A unique spiked-drum canopy shaker was developed for small fruits that delivered more uniform acceleration and larger displacements than conventional canopy shakers. In cooperation with the Florida Department of Citrus, we demonstrated our canopy shaker to be very effective in removing oranges for the process market. Three companies, borrowing from our success, developed commercial canopy-shaking harvesters that increased labor productivity by 15 times, reduced harvesting cost up to 50 percent, and had very high capacity.
The development of narrow-inclined trellises for efficient production of high-quality tree fruits also presents opportunities for mechanical harvesting. Cooperation with a Danish research engineer Dr. Bent Bennedsen led to the development of a robotic bulk apple- harvesting concept.
Imaging software was used to determine apple and branch locations in the canopy. Control software was used to position a rapid displacement actuator to snap branches upward causing apples to be detached with little initial movement. The narrow canopy allowed apples to fall directly to a soft catching surface. Initial results looked promising. Loss of our software engineer back to Denmark, and the idea that a human could more efficiently control the harvesting sequences, led to a person using a pair of joysticks to position the rapid displacement actuator.
Addition of a padded-pocket conveyor and automated bin filler completed the harvester. Tests demonstrated the ability to harvest apples with up to 85 percent U.S. Extra Fancy grade, and increased labor productivity by five times, but results were not good enough to prompt commercialization.
About the same time as we were developing the RDA harvesting concept, Bob Harris and Denny Hayden, Washington State orchardists, were developing the stemless sweet cherry concept in anticipation of mechanical harvesting. Fortunately, we discovered we had mutually compatible ideas. With the assistance of the Washington Tree Fruit Research Commission, we developed a complete sweet cherry harvester using the RDA concept. Extensive tests under commercial conditions yielded fruit quality as good as hand harvesting, increased labor productivity by 15 times, and had the potential to reduce harvesting cost by half. Obstacles to commercial acceptance are the industry embracing stemless cherries as marketable, and compatible tree training. Dr. Matthew Whiting, Washington State University horticulturist, is cooperating to solve the tree-training issue.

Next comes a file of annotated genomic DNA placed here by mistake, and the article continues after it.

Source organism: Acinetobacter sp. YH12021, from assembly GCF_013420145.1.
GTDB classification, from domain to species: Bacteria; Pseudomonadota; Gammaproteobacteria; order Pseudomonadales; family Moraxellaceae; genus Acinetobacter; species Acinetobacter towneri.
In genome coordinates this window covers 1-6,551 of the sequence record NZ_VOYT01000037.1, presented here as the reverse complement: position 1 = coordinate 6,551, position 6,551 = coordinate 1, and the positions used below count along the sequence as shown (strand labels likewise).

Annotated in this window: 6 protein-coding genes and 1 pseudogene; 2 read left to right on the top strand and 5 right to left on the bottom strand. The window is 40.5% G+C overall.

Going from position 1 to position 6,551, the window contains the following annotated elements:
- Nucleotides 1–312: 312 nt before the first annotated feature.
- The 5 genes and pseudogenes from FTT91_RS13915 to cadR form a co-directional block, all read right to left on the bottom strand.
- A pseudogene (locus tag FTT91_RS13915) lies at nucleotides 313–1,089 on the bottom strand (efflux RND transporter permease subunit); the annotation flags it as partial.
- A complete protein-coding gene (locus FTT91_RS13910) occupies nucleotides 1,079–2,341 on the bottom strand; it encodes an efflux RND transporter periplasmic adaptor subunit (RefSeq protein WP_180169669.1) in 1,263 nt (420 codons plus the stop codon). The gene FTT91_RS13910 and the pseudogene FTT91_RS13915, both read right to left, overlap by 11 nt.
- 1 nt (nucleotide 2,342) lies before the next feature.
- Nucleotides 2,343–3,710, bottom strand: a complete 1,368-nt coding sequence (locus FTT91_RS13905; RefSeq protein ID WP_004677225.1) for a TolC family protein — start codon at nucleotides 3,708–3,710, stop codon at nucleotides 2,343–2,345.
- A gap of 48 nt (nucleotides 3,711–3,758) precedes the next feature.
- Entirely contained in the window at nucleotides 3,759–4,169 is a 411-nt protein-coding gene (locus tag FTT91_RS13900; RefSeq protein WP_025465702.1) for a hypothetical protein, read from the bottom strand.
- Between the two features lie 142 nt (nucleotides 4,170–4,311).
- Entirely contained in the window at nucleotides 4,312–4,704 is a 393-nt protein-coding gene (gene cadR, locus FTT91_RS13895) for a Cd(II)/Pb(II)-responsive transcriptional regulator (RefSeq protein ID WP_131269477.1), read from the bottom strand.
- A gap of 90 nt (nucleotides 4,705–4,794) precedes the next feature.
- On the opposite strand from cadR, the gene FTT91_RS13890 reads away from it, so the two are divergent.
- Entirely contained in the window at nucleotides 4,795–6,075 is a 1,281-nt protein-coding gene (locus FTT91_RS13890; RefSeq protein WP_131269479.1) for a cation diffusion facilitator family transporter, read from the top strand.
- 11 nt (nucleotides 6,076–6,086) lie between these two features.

Narrow-inclined trellises may also enhance the commercial potential for harvest aids. We developed concepts tailored to apples on narrow trellises that increased picker productivity by 20 percent. Manual sorting of defective fruit was possible, and may improve economics if unwanted apples are left in the orchard. Cooperating WSU Extension educator Dr. Dana Faubion has demonstrated that by using our continuously moving self-steer harvest aid as a labor platform, labor productivity for pruning and thinning can be increased by 30 percent and 19 percent, respectively.
When I started my career with ARS I was told that the fruit industry would not have a reliable labor force in five years. We certainly are closer to that prediction coming true now than ever before. As of December 2005, I was the last federal engineer (and had been for 15 years) conducting research on mechanical harvesting of fruit crops. One poorly funded state university project has been initiated to do robotic harvesting research on citrus.
I am glad to see the industry’s renewed interest in mechanization and automation. In my opinion, cooperation and mutual understanding between plant scientists and engineers are the most important components to insure success in orchard automation.